A case report published Monday in BMC Complementary And Alternative Medicine tentatively blames a patient’s sudden mood issues on doctor-prescribed Ginkgo biloba.
The patient, who is identified in the case report only as “Ms. J”, has been under a doctor’s care for schizophrenia for more than 20 years. Now 50, Ms. J complained of what her doctors describe as “chronic cognitive discomfort” about a year ago. Her doctors initially tried an L-carnitine supplement and then switched her to choline alfoscerate. Neither product alleviated her concentration problems or her short-term memory issues.
The doctors then put Ms. J on a twice-daily regimen of 80 milligrams of Ginkgo biloba. Days later Ms. J began experiencing irritability, agitation and trouble controlling her anger. These were, she told doctors, issues she had never struggled with before. A couple of days after discontinuing the Ginkgo, she found her symptoms had disappeared. When she resumed taking it, her mood troubles returned. After quitting the product for the second time, she reported that the situation had once again resolved.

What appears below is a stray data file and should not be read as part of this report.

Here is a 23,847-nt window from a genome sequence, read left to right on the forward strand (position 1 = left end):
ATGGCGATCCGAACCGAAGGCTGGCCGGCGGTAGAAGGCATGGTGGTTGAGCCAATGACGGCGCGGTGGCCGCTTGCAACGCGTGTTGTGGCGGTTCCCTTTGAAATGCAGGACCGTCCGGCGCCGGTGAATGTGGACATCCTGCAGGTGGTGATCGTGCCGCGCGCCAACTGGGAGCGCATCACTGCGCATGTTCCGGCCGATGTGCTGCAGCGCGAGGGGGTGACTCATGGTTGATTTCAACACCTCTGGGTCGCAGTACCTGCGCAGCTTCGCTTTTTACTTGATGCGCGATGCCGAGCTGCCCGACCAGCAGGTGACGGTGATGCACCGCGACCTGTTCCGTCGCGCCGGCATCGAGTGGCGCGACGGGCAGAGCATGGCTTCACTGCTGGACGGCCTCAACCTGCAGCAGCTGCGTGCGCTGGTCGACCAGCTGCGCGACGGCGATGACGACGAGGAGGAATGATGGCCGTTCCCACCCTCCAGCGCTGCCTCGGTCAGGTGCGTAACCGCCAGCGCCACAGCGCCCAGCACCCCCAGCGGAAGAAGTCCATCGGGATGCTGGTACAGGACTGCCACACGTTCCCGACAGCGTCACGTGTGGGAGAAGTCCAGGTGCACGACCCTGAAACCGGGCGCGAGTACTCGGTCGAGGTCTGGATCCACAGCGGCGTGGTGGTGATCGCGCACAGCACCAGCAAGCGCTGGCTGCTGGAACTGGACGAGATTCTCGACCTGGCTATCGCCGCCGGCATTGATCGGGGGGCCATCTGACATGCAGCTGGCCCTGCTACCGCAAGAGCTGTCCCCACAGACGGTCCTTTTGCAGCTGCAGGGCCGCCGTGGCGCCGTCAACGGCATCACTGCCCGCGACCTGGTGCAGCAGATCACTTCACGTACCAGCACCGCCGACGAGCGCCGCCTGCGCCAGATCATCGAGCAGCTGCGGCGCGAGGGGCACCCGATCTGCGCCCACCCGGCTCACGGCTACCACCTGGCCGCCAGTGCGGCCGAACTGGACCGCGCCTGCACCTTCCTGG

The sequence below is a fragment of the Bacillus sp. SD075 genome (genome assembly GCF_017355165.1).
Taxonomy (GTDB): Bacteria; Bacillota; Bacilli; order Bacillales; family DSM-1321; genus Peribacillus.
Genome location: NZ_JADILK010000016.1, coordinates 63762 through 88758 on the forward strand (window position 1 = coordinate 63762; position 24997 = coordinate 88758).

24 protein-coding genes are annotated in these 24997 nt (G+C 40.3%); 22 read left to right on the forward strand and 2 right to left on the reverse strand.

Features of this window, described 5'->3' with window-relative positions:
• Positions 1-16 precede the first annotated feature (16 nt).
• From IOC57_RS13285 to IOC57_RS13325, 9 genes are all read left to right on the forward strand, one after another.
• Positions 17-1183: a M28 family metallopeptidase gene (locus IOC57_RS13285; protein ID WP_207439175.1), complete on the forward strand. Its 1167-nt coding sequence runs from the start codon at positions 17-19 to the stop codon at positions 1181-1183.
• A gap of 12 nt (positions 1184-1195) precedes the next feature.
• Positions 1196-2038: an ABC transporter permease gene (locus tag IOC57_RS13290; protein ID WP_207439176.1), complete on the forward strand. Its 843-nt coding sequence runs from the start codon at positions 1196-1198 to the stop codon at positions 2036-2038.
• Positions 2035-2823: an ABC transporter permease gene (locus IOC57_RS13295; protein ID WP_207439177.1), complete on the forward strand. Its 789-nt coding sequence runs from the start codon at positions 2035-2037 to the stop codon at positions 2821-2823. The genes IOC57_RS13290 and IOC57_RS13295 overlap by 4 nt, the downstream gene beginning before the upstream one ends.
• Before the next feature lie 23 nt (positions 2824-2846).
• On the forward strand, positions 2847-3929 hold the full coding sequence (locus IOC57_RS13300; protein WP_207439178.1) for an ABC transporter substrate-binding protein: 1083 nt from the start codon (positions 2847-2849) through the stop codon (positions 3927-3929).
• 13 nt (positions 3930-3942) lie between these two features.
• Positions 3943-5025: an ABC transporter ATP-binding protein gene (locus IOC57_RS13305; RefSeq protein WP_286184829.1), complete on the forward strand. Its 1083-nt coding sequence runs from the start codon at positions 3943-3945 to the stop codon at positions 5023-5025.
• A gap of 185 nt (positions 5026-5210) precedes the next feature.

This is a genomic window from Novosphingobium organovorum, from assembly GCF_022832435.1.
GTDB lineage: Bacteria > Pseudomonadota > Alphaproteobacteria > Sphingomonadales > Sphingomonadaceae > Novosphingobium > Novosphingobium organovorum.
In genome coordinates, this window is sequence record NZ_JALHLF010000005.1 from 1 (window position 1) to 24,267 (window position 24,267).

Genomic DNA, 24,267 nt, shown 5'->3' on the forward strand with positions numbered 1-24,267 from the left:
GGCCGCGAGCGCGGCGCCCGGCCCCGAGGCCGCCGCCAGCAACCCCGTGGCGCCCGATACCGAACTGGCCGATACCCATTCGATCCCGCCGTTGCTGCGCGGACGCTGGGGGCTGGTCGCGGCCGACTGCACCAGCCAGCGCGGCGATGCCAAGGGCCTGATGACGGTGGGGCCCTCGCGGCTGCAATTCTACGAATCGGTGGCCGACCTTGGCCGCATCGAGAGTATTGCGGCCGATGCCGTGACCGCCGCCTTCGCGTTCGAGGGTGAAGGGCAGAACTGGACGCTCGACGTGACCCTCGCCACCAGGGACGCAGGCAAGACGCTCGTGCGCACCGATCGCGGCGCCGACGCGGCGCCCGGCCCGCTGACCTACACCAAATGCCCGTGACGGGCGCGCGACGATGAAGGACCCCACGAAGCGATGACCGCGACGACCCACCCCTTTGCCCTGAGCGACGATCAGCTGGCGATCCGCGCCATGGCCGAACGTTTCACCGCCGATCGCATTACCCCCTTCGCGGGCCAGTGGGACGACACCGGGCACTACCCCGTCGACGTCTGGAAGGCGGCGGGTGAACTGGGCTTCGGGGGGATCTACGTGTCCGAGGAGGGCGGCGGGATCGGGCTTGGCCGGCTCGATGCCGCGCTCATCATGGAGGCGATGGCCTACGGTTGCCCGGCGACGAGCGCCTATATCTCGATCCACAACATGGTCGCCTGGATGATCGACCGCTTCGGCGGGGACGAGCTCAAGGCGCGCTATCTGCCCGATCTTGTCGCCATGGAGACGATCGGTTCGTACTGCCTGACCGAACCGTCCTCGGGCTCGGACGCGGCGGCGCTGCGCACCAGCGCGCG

This case is especially interesting because it is believed to be the first documented case of Ginkgo causing mood issues. (A previous case involving Ginkgo and St. John’s wort is now blamed on the St. John’s wort.) It also conflicts with previous studies on Ginkgo, which seem to support its use as a mood stabilizer.
The medical team treating Ms. J speculate that the supplement interfered, somehow, with her hypothalamic–pituitary–adrenal axis, causing the symptoms. They are encouraging more study on the issue.
Categories: Alternative Medicine